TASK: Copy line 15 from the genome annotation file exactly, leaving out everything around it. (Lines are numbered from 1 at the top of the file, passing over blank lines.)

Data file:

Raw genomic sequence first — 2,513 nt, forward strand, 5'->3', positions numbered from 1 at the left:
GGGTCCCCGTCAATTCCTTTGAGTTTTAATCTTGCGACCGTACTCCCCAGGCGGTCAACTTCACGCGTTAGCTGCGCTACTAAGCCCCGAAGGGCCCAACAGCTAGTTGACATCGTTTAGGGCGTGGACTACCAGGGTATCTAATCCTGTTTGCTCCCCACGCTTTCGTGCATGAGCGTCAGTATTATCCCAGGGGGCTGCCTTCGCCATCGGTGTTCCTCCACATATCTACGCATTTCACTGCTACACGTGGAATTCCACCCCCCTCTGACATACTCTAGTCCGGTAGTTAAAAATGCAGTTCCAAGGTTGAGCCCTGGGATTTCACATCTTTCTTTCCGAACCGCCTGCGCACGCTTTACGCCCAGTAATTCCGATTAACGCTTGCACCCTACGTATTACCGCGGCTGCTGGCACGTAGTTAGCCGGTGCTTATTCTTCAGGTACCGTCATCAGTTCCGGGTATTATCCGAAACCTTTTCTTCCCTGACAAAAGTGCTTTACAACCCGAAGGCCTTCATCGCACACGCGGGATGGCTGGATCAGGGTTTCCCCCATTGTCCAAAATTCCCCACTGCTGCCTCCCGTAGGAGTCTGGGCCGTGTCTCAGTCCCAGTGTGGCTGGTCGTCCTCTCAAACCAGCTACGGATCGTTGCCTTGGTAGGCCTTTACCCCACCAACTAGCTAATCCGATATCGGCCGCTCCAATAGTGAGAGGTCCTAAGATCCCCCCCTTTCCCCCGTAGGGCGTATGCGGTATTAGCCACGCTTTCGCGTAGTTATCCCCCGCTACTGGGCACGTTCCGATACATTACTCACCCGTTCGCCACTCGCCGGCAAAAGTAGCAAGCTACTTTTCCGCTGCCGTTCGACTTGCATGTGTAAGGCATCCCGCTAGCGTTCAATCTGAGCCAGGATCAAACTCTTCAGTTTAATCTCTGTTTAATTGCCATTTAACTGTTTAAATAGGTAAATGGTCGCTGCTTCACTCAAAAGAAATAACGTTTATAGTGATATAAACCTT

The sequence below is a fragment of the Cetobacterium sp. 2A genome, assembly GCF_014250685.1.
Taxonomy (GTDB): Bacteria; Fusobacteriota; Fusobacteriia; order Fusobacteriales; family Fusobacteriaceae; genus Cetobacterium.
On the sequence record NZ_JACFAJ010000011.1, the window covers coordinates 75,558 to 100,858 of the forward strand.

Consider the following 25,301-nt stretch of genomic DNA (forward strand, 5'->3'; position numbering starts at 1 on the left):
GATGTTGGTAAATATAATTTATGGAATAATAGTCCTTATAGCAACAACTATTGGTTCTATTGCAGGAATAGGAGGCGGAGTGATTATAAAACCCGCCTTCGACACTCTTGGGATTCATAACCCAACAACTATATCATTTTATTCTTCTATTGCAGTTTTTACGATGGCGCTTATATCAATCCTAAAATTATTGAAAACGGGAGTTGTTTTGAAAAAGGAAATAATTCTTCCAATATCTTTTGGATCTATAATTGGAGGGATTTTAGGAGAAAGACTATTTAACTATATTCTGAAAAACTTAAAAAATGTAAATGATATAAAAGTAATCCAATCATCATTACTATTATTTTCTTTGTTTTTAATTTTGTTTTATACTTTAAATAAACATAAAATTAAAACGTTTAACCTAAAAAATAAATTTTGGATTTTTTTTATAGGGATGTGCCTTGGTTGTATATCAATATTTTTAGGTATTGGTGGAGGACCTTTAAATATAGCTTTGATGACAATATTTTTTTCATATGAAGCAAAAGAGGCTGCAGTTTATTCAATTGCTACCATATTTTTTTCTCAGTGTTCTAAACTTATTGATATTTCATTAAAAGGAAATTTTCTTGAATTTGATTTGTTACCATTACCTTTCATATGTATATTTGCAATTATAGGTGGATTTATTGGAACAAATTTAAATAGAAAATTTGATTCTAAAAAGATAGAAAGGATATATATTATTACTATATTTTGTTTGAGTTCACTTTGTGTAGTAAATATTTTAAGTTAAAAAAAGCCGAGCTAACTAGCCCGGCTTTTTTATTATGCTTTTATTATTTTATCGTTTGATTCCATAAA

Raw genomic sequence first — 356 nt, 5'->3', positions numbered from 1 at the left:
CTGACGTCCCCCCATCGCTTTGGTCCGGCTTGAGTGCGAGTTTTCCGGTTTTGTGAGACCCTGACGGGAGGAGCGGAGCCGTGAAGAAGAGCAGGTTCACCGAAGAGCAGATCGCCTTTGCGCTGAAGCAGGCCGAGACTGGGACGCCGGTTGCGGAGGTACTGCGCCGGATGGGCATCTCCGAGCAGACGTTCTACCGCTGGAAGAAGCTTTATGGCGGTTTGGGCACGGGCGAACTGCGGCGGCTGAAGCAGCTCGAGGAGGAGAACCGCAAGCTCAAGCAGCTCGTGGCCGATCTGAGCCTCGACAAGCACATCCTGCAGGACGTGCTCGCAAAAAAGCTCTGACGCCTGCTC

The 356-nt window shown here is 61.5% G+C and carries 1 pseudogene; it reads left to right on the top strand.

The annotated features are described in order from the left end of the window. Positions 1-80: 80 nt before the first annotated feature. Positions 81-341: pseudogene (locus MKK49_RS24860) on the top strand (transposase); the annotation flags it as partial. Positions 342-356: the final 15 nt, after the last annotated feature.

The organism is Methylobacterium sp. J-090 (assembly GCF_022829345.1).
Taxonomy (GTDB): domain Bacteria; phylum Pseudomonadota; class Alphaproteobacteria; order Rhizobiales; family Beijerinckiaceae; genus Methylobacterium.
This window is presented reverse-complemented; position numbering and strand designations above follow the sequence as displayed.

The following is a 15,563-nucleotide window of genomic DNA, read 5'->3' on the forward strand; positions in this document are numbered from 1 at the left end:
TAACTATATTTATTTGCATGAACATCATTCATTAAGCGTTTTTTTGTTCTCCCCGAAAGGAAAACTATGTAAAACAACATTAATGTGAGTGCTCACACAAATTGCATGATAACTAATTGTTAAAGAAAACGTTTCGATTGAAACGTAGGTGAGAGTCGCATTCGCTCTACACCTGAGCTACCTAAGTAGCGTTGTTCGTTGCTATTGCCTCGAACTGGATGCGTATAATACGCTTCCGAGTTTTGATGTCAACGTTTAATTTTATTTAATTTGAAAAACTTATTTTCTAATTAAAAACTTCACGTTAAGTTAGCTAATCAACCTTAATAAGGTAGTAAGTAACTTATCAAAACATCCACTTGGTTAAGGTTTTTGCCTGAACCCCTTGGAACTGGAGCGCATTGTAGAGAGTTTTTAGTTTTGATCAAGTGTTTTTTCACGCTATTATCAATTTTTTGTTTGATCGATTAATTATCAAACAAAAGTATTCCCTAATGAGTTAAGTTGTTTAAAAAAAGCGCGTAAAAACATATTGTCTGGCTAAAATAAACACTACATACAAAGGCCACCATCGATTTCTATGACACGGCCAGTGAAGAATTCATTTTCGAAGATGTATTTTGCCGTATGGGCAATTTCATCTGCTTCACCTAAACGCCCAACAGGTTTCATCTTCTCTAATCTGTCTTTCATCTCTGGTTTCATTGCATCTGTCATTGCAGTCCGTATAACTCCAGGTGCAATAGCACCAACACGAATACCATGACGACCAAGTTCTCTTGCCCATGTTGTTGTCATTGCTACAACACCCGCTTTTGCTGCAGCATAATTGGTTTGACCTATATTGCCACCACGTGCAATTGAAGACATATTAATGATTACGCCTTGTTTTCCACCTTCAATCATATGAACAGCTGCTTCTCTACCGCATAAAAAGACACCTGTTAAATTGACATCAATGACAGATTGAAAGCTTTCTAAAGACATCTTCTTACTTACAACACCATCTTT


The following is a 15,563-nucleotide window of genomic DNA, read 5'->3' on the forward strand; positions in this document are numbered from 1 at the left end: